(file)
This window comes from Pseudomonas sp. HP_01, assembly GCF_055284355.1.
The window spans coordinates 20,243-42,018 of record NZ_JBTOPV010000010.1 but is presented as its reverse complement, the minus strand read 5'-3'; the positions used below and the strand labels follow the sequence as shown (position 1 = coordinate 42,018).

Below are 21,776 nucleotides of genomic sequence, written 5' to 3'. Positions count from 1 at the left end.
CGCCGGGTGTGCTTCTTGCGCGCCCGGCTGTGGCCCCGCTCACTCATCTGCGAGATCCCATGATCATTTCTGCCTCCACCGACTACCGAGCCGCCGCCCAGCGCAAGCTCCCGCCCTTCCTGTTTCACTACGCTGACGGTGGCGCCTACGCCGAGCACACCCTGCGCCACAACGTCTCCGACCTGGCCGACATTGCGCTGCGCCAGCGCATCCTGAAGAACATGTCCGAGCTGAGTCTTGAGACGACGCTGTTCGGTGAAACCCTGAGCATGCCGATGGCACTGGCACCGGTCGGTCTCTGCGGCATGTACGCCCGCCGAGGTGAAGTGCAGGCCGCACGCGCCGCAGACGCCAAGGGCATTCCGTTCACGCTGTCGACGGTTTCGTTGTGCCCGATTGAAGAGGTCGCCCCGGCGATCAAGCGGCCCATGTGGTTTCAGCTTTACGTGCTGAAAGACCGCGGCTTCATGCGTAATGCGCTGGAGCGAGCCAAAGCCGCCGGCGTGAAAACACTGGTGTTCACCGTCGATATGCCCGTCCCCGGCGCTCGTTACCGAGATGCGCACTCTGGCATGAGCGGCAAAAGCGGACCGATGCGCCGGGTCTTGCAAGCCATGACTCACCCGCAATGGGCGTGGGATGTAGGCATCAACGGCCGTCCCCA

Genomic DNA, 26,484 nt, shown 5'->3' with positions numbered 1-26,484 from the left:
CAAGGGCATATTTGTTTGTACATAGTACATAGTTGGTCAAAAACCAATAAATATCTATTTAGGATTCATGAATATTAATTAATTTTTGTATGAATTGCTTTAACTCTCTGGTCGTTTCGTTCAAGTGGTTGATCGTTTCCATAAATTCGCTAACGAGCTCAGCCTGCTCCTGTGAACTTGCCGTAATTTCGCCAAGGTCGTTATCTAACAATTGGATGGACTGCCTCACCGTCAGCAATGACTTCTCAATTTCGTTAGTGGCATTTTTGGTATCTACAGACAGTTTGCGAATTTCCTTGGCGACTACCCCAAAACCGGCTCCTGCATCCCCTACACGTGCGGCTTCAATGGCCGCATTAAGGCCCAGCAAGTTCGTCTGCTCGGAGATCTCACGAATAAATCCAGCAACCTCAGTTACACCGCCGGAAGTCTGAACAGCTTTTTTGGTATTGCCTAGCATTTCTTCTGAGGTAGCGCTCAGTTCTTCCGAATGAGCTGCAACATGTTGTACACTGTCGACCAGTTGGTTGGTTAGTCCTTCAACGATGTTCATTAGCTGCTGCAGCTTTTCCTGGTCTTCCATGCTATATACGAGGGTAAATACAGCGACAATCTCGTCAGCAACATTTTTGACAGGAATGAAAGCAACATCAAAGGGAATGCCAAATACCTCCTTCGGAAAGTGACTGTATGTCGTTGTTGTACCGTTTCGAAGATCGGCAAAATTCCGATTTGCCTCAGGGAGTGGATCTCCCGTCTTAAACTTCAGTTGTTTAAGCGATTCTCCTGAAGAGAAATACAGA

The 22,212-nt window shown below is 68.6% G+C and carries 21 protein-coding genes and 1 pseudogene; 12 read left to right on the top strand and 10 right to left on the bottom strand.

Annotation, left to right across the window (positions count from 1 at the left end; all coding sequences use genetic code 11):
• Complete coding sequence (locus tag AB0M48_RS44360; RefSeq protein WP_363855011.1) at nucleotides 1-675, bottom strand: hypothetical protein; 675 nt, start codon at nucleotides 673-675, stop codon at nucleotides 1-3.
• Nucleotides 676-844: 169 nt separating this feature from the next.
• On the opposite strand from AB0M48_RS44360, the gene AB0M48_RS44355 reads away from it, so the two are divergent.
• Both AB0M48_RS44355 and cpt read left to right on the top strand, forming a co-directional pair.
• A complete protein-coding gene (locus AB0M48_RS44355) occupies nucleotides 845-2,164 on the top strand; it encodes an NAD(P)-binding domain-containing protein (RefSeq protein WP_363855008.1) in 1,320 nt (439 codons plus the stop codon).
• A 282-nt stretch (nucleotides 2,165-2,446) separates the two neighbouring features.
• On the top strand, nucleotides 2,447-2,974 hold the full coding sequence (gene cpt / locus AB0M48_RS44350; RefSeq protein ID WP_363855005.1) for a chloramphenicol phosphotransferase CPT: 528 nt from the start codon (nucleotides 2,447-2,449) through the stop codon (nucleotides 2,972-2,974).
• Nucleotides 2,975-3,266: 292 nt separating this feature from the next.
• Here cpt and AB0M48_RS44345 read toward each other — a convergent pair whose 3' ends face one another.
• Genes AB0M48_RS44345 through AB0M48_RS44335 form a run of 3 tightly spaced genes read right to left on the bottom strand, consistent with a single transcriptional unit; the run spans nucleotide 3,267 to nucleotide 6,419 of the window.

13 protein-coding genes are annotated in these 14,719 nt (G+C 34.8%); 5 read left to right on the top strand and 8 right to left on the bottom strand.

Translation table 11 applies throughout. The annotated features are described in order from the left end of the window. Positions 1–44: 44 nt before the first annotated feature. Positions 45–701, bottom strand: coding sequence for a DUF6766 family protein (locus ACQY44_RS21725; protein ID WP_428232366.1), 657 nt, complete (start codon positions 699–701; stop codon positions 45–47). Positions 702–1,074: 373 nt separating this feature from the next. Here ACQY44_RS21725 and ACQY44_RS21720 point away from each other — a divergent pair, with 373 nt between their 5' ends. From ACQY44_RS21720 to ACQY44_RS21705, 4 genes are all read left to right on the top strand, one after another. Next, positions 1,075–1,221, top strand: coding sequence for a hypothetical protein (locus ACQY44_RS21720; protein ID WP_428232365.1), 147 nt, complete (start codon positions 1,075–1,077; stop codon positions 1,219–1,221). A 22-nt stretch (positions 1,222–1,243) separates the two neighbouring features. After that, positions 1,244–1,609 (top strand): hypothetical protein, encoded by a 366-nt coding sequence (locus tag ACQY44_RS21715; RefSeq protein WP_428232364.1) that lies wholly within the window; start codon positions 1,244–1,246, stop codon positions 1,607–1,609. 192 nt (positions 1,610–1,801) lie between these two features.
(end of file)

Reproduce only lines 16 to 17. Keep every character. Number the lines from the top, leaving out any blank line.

• Nucleotides 2,975-3,266: 292 nt separating this feature from the next.
• Here cpt and AB0M48_RS44345 read toward each other — a convergent pair whose 3' ends face one another.